Oscar, thanks so much for the nice comments. I finished reading your book, “Blood and Blazes in Upamona.” I felt like a real cowgirl in new territory. Haven’t read a western in a long time. It’s quite a tale of family rivalries, love, hate, war, and tough, mean guys, and plenty of good guys to even the score. I read your profile and I think you and I started writing late in life.

  • Jewel Sample

    Humor helps to get us through the dark tight life-spots that are hard, sometimes stone hard, but necessary. I am so glad you could do that for your sister. A real gift. Thank you for sharing your art work too. I love your sense of creativity.
    Wishing you all the best!

  • admin

    Thanks Jewel. I re-ordered your book, “Flying Hugs and Kisses,” and it should be here any day now. Not only is your story helpful for families who have lost an infant to SIDS but the illustrations are first rate. Perfect for parents and children.

    • Jewel Sample

      smmmaaacckk-a-roo (cyber-kiss) on the cheek to ya Betty. Thank you so much for thinking of me and your kind words.

  • Christina Turner

    Hi Betty, I just read the story about your sister Patty! Amazing what fond memories we have of family. You were lucky yours was a close family. Mine wasnt but I still have memories of when we were growing up and some of them make me laugh and others make me cry. Grew up poor and had little but we managed. I am still hoping our library will order your books! I think it is good for people to remember what it was like when we were poor and had only family to hold us together especially in days when we all have so much! God bless you! Will you write another book?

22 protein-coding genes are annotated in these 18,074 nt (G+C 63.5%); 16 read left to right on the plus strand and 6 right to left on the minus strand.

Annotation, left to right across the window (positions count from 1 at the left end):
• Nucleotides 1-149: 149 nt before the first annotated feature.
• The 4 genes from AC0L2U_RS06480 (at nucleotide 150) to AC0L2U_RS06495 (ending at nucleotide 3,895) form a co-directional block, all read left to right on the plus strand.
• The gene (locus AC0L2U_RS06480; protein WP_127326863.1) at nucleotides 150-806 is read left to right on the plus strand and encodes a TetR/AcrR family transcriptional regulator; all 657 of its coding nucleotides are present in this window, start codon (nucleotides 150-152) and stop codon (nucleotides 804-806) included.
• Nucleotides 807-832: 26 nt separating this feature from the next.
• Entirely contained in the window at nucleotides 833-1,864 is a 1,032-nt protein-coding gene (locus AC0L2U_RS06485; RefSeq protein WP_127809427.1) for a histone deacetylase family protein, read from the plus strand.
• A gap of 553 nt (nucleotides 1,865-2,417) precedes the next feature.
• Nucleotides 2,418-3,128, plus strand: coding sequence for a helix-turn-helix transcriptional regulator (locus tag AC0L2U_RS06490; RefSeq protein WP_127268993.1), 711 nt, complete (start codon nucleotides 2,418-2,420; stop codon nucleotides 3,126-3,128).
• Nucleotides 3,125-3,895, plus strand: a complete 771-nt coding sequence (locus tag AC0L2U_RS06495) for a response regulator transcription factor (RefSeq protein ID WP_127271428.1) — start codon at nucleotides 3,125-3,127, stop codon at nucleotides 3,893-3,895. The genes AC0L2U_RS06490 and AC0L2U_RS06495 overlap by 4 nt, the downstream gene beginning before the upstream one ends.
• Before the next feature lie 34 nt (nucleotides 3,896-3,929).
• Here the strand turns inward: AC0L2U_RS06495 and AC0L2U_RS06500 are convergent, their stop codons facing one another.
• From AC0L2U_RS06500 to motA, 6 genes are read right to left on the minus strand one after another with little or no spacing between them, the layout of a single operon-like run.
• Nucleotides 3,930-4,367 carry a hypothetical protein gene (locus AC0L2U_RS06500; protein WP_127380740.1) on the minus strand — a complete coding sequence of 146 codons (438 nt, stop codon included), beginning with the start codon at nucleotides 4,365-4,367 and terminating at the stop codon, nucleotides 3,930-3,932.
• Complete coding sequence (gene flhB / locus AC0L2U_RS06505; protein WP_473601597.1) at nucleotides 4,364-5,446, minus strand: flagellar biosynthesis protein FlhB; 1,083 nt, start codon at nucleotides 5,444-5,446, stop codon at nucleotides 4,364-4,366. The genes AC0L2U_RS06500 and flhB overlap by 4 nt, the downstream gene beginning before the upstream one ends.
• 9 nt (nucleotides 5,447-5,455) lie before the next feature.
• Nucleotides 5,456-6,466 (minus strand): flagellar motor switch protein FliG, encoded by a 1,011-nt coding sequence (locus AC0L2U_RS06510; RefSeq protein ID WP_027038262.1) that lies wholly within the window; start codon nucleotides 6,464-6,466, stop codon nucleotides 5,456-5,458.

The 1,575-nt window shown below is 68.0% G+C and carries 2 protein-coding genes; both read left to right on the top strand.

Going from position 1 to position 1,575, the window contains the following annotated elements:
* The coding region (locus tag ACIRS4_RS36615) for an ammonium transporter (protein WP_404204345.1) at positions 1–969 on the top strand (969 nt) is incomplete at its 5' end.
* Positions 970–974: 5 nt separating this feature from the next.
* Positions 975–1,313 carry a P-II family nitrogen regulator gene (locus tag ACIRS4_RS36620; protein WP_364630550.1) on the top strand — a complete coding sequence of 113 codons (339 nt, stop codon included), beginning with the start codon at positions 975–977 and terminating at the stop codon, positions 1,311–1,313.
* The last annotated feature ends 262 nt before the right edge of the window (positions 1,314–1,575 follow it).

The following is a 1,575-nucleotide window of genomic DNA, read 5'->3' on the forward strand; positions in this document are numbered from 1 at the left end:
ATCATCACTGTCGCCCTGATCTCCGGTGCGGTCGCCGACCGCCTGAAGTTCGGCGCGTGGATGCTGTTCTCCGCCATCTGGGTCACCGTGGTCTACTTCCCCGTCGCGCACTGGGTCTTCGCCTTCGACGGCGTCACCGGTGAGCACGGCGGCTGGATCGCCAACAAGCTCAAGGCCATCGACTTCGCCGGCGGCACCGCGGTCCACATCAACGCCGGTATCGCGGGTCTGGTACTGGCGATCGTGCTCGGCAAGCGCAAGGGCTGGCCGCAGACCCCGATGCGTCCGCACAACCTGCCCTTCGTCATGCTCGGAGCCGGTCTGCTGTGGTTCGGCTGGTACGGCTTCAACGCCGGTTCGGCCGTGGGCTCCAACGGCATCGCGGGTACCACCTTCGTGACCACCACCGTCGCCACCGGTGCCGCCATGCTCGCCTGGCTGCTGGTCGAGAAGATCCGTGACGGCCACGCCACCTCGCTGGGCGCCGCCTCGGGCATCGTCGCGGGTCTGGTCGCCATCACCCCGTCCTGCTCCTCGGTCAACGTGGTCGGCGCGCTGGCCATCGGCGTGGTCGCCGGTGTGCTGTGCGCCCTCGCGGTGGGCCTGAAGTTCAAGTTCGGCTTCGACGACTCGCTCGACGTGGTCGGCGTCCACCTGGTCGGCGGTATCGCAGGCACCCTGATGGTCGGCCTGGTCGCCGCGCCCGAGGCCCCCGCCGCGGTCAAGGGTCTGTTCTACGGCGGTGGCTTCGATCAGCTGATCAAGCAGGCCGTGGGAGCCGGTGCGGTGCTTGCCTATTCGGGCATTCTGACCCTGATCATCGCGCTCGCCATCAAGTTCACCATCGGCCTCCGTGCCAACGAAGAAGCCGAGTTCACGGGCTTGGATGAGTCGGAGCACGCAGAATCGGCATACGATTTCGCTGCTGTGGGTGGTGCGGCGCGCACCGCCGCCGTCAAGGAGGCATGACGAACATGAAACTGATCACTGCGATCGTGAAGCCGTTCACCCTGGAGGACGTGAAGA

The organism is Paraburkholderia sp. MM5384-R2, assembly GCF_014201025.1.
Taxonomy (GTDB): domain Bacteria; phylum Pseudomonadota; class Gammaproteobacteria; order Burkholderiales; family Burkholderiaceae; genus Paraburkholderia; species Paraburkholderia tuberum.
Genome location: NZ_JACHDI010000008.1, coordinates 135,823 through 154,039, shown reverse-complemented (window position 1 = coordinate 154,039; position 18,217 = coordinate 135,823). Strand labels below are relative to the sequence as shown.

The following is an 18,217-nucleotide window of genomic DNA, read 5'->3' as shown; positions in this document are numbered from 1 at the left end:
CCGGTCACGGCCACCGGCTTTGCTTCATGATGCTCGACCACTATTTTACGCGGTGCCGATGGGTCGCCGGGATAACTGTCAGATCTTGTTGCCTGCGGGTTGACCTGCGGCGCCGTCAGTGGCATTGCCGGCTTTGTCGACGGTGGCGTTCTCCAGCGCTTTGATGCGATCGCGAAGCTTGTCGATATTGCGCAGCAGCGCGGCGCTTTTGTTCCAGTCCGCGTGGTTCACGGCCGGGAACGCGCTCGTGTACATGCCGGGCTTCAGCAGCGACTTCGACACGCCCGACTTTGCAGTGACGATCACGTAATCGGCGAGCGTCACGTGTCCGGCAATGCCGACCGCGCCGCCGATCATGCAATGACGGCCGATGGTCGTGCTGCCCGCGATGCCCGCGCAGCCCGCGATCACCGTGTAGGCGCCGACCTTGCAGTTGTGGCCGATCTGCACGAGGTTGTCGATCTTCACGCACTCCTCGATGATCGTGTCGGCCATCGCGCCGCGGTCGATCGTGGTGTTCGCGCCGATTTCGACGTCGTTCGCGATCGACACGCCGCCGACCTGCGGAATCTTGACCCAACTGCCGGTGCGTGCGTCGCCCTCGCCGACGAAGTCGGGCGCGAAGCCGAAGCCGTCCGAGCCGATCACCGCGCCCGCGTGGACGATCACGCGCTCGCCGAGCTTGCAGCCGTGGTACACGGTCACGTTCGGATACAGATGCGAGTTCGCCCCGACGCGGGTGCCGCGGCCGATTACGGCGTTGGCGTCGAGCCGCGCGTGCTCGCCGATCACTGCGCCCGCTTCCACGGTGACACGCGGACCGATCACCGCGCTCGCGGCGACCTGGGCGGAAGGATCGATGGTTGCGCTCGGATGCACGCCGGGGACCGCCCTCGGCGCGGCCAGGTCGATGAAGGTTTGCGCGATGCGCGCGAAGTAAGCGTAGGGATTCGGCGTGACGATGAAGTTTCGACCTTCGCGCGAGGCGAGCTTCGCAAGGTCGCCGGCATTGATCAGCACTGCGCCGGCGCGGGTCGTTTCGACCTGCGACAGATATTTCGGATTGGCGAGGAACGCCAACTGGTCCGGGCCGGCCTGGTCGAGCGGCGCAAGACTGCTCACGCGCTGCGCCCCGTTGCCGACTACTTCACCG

• cynthia hamilton

    Aunt Betty,
    I love “Read my Lips;” so true it was.
    It started to make me cry but then I started laughing. Granny was one of a kind. She used to write really big When she got mad at Gramps. You definetely knew when she was ticked off! Anyway, I enjoyed this very much. Thank you.
    Your niece, Cynthia

  • admin

    Cindy, I didn’t know that my sister WROTE BIG when she was mad. It only makes sense because how else would anyone know? I want you to share more stories with me about her being mad, or sad, or glad, and how she expressed it in her notes. I’m serious about this. I was with her only once for three days during that three years that she communicated with her pencil and tablet. You kids must have all kinds of stories about my sister during that time. I need to hear them. I’m SO glad that you read this story.

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  • Robyn Engel

    Having read your book, I’m really sorry to learn of Patty’s death. I loved the scenes wherein you and Bobby (or just you) are playing pranks on Patty. You were a sweet, mischievious crew.

  • Zaynab

    Hi Betty: The story was great and the unique illustration made it even better. I think my favorite part was that your family kept the humor alive even when your beloved sister was dying. Her difficulties in communicating and the incredible pain that you all must have felt in not being able to hear her voice again didn’t cripple you. You all were able to see what you call dark humor in it. Must have been all that Love…
    In peace